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What Is The Mandamus Act And Administrative Procedure Act?

Recently, there has been a growing trend with severely delayed immigration adjudications, especially at USCIS. Additionally, prior open lines of communication to resolve issues internally with agencies are now almost non-existent. As such, many applicants are languishing in limbo, waiting for some kind of action.

Federal district courts provide an effective option to solve the issue of long-pending applications through a petition for a writ of mandamus. Generally, the petition is brought under the Mandamus Act and the Administrative Procedure Act to compel an agency like USCIS to perform its duty to act when some kind of adjudication is “unreasonably delayed” or “impermissibly withheld.” When filing for mandamus, courts look to whether there is a statute or regulation that mandates a specific timeframe for adjudication, whether the plaintiff has a clear right to the requested relief, and if the plaintiff has any other adequate remedy.

Even when there is not a specific timeframe, immigration litigation law requires USCIS and other agencies to complete adjudications within a reasonable time. Please note that mandamus is not a request for approval, but rather a request to compel an agency to perform a mandatory duty. The courts consider it an extraordinary remedy and should not be used to “cut in line” – the circumstances should indicate a level of prejudice that requires prompt attention.

With cases pending well beyond published processing times, mandamus can serve as a valuable tool for many applicants.

Portions of the content on this page are available as public information on the USCIS website.

Complaint For Declaratory and Injunctive Relief And Review Of Agency Action Under The Administrative Procedure Act

In addition to lengthy processing times, application denials are rising across all visa categories, often for cases that were approved without issue in the past. A complaint under the Administrative Procedure Act is an effective tool to challenge agency denials that are “arbitrary, capricious, or an abuse of discretion.” This can mean that the agency has ignored the law, failed to consider evidence, or provided no explanation as to how it reached its conclusion.  Generally, there must be a final agency decision to bring a claim, and evidence is limited to what was presented before the agency leading up to the denial.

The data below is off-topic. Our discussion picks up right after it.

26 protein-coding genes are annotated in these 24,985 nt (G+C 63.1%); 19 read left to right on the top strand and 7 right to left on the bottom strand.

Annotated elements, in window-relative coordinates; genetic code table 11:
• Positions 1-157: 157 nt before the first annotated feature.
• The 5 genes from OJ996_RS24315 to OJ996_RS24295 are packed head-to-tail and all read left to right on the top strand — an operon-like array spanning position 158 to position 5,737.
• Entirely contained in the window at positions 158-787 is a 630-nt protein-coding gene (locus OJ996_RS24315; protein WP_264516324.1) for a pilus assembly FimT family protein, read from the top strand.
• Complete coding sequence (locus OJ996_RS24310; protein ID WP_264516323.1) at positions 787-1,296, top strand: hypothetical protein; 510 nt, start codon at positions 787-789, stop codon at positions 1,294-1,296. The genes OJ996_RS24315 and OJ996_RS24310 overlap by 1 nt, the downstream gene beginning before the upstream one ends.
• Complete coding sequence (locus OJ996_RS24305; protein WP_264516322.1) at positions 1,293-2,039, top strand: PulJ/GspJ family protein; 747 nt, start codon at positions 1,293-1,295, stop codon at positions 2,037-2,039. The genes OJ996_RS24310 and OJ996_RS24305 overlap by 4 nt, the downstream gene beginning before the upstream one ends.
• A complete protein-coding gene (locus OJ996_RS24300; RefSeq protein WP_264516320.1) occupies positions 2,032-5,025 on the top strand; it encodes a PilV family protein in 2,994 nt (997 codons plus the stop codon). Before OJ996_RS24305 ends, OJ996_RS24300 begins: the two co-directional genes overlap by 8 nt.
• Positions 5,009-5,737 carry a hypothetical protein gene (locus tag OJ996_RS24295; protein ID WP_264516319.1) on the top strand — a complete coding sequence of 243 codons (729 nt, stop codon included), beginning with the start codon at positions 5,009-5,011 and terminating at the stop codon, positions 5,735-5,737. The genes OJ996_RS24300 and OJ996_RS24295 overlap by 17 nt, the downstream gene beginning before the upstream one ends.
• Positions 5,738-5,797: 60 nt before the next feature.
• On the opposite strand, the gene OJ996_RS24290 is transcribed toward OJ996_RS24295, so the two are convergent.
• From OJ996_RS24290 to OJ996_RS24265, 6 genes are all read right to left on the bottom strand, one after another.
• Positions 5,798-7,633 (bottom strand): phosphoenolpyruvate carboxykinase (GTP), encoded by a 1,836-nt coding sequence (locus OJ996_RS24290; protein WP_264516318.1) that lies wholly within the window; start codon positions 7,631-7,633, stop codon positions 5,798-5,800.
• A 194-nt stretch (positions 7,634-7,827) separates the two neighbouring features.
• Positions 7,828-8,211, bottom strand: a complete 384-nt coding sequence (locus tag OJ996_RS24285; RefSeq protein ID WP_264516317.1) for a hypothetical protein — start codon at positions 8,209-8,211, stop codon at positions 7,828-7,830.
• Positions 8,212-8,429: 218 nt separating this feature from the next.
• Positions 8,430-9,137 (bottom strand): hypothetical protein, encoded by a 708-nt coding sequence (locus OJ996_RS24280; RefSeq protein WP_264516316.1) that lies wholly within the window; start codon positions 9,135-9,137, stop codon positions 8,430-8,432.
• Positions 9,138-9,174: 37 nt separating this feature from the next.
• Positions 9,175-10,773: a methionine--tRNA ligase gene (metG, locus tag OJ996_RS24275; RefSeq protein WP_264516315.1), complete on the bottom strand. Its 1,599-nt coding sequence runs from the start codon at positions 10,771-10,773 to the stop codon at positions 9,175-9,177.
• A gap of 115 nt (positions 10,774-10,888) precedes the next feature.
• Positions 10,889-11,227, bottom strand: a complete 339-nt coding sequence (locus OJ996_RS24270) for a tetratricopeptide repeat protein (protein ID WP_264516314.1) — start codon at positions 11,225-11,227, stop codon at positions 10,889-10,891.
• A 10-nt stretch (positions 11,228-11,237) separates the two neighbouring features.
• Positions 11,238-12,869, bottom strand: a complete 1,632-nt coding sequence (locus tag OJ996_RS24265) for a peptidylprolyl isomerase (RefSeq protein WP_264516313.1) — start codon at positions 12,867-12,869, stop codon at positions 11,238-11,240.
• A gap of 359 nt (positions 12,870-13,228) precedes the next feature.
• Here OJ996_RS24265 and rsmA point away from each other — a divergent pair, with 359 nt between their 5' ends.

While USCIS appeals often take a year or more to adjudicate, complaints under the APA are resolved according to strict court deadlines. The government is required to respond within 60 days, and matters are often resolved before the matter reaches the judge for decision.\

Temporary Restraining Order And Preliminary Injunction

Within the process of filing a complaint under the APA, a petitioner can request a temporary restraining order and preliminary injunction to ensure that the status quo is maintained throughout the litigation. A temporary restraining order is an emergency order issued because the plaintiff will suffer immediate and irreparable harm if the order is not issued. A TRO lasts around 14 days and can be converted into a preliminary injunction, which lasts for the duration of the litigation. The plaintiff must demonstrate:

  • Immediate and irreparable harm
  • Likelihood of success on the merits
  • Balancing the equities weighs in Plaintiff’s favor
  • The injunction is in the public interest

This can be a powerful remedy for those where a denial means they fall out of status and may no longer work for an employer. A temporary restraining order and a preliminary injunction would postpone the effects of denial to where the plaintiff could remain in the United States lawfully and continue working until litigation is resolved.

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Call David Hirson & Partners, LLP, in Costa Mesa, California at 949-441-4003 or our Seattle, Washington, office at 206-926-3973 or contact us by email to arrange a consultation with one of our immigration attorneys today.

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